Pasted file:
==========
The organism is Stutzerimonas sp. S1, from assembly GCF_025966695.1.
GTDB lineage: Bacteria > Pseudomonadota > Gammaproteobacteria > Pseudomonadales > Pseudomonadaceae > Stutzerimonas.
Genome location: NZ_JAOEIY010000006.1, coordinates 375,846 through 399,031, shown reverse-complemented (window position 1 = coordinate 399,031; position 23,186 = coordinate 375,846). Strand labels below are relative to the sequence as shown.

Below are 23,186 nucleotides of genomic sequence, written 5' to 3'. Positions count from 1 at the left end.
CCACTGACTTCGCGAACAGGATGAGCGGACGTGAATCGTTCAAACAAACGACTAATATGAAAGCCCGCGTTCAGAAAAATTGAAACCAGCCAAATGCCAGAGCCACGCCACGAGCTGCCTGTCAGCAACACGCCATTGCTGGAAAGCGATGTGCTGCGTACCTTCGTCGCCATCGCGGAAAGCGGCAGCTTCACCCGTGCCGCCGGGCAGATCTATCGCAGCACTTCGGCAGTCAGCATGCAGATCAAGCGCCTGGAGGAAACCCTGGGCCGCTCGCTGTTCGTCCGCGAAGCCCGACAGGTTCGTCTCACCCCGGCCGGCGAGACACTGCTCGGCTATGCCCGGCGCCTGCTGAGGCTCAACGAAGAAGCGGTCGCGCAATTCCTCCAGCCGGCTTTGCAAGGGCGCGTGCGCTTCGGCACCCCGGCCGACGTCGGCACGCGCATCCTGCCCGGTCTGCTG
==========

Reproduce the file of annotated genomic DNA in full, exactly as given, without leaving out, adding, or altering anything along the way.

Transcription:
The organism is Stutzerimonas sp. S1, from assembly GCF_025966695.1.
GTDB lineage: Bacteria > Pseudomonadota > Gammaproteobacteria > Pseudomonadales > Pseudomonadaceae > Stutzerimonas.
Genome location: NZ_JAOEIY010000006.1, coordinates 375,846 through 399,031, shown reverse-complemented (window position 1 = coordinate 399,031; position 23,186 = coordinate 375,846). Strand labels below are relative to the sequence as shown.

Below are 23,186 nucleotides of genomic sequence, written 5' to 3'. Positions count from 1 at the left end.
CCACTGACTTCGCGAACAGGATGAGCGGACGTGAATCGTTCAAACAAACGACTAATATGAAAGCCCGCGTTCAGAAAAATTGAAACCAGCCAAATGCCAGAGCCACGCCACGAGCTGCCTGTCAGCAACACGCCATTGCTGGAAAGCGATGTGCTGCGTACCTTCGTCGCCATCGCGGAAAGCGGCAGCTTCACCCGTGCCGCCGGGCAGATCTATCGCAGCACTTCGGCAGTCAGCATGCAGATCAAGCGCCTGGAGGAAACCCTGGGCCGCTCGCTGTTCGTCCGCGAAGCCCGACAGGTTCGTCTCACCCCGGCCGGCGAGACACTGCTCGGCTATGCCCGGCGCCTGCTGAGGCTCAACGAAGAAGCGGTCGCGCAATTCCTCCAGCCGGCTTTGCAAGGGCGCGTGCGCTTCGGCACCCCGGCCGACGTCGGCACGCGCATCCTGCCCGGTCTGCTG